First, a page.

With the growing need for infrastructure spending in ASEAN, emerging markets are focusing more on core infrastructure like transport and utility, while other aspects like healthcare, education and housing tend to be significantly under provided, resulting in a widening infrastructure gap.
Infrastructure Series Report 1, the first in a three-part series, focuses on the current state of play of infrastructure spending in ASEAN and what is needed in the future. It also looks into the key factors that are responsible for the infrastructure investment gap.
In the last 5 years, there has been a large disparity (4% - 13%) between the growth rates of infrastructure spending in the six largest ASEAN economies.
Going forward, the huge increase in the demand for infrastructure spending will be driven by factors such as urbanisation, increase in mobility, trade competitiveness and technological breakthroughs.
ADB estimates that Developing Asia will need to invest US$26 trillion from 2016 to 2030 on infrastructure to maintain the current growth rate.
The infrastructure deficit across ASEAN is a very well established fact as a result of many factors, such as policy decisions, lack of bankable projects, weak governance and a lack of transparency.
From weak legal and regulation frameworks to inequitable risk allocation and availability of exit options, understanding the key challenges in each phase of the infrastructure project life cycle is important to address the infrastructure gap.
Some of the key measures needed to address the infrastructure gap include having a national model for evaluating and making decisions on the project types; stable legal frameworks; access to financing; risk mitigation instruments; public-sector capacity to create and manage projects; social responsibility practices and strong environmental regulations.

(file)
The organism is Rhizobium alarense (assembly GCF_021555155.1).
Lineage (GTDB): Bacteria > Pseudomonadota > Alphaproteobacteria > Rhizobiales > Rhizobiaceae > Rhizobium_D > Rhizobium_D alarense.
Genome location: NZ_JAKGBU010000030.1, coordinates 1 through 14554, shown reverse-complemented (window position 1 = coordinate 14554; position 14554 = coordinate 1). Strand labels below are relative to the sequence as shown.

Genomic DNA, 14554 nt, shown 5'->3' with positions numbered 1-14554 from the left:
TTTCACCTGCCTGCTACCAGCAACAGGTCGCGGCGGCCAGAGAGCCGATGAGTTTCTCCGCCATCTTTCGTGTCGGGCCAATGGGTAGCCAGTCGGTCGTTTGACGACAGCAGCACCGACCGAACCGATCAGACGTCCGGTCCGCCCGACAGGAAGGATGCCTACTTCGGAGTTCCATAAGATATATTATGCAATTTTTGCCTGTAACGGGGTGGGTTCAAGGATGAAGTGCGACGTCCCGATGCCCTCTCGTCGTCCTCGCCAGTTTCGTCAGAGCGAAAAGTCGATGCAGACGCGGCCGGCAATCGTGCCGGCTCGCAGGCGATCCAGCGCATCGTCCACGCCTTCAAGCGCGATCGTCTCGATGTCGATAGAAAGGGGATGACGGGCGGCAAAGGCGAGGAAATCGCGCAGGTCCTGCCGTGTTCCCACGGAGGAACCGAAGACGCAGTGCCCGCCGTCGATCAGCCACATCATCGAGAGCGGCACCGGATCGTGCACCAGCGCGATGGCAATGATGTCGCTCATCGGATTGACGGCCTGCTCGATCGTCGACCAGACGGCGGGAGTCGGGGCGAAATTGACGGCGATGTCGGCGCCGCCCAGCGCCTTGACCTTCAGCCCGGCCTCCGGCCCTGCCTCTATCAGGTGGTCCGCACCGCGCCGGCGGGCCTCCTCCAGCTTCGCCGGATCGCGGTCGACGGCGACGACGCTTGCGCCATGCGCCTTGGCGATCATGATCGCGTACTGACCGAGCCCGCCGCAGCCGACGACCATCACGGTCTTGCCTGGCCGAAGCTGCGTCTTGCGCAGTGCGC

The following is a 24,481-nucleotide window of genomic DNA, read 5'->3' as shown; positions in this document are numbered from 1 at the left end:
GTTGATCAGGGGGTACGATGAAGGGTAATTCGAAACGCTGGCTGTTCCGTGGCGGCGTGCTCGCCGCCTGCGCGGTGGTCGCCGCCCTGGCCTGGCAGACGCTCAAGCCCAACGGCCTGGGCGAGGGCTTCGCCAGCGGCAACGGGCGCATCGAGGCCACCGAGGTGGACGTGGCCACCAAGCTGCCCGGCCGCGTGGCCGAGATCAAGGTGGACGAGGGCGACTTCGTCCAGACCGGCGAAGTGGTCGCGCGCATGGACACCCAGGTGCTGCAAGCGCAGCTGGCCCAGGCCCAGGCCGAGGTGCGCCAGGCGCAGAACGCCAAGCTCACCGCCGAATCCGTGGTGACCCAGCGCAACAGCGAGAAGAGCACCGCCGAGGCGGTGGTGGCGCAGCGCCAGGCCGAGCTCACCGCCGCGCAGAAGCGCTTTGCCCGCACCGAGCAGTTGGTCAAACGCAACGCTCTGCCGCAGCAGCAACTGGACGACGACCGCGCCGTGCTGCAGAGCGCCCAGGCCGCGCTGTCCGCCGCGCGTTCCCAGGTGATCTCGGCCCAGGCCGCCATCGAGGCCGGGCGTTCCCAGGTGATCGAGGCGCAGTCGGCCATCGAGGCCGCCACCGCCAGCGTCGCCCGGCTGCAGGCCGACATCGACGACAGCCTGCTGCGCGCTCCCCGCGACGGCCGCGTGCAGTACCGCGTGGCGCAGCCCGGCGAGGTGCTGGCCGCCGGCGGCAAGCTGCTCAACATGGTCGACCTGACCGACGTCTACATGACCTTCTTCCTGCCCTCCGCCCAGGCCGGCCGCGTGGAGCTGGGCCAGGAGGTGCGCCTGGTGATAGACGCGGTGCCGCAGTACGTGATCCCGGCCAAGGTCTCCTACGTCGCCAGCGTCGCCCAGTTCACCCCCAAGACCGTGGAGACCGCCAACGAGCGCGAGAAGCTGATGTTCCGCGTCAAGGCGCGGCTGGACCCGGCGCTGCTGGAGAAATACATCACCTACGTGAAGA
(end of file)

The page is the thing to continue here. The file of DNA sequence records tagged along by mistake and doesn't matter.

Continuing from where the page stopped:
A strong support system of enablers such as Government, Financial institutions and Investors, Advisors, Infrastructure companies and Multilateral Development Banks are key to helping overcome some of the challenges faced at each stage of the project life cycle.
Public-Private-Partnerships (PPPs) play a pivotal role in financing infrastructure projects. The state is able tap on the innovative ability and managerial talent in the private sector through PPPs, helping to free up public resources that can be invested in other infrastructure projects.
However, the challenges of PPPs are that they are often complex and difficult to structure and procure. This results in longer procurement and delivery timeframe than traditional capital investment.
An infrastructure hub houses the entire project ecosystem and integrates infrastructure enablers along the entire value chain.
Beyond the presence of an ecosystem, other critical factors for a country to qualify as an infrastructure hub include being located at a strategic location, positive perception from enablers outside the region as well as having a population who speak a global business language such as English.
“Governments in ASEAN have taken great strides in addressing the challenges that occur throughout the lifecycle of infrastructure projects. However, it is important that all players in the ecosystem – regulators, financial institutions, legal, tax and technical advisors, and multilateral institutions – come together to drive the future growth and success of infrastructure projects in the region."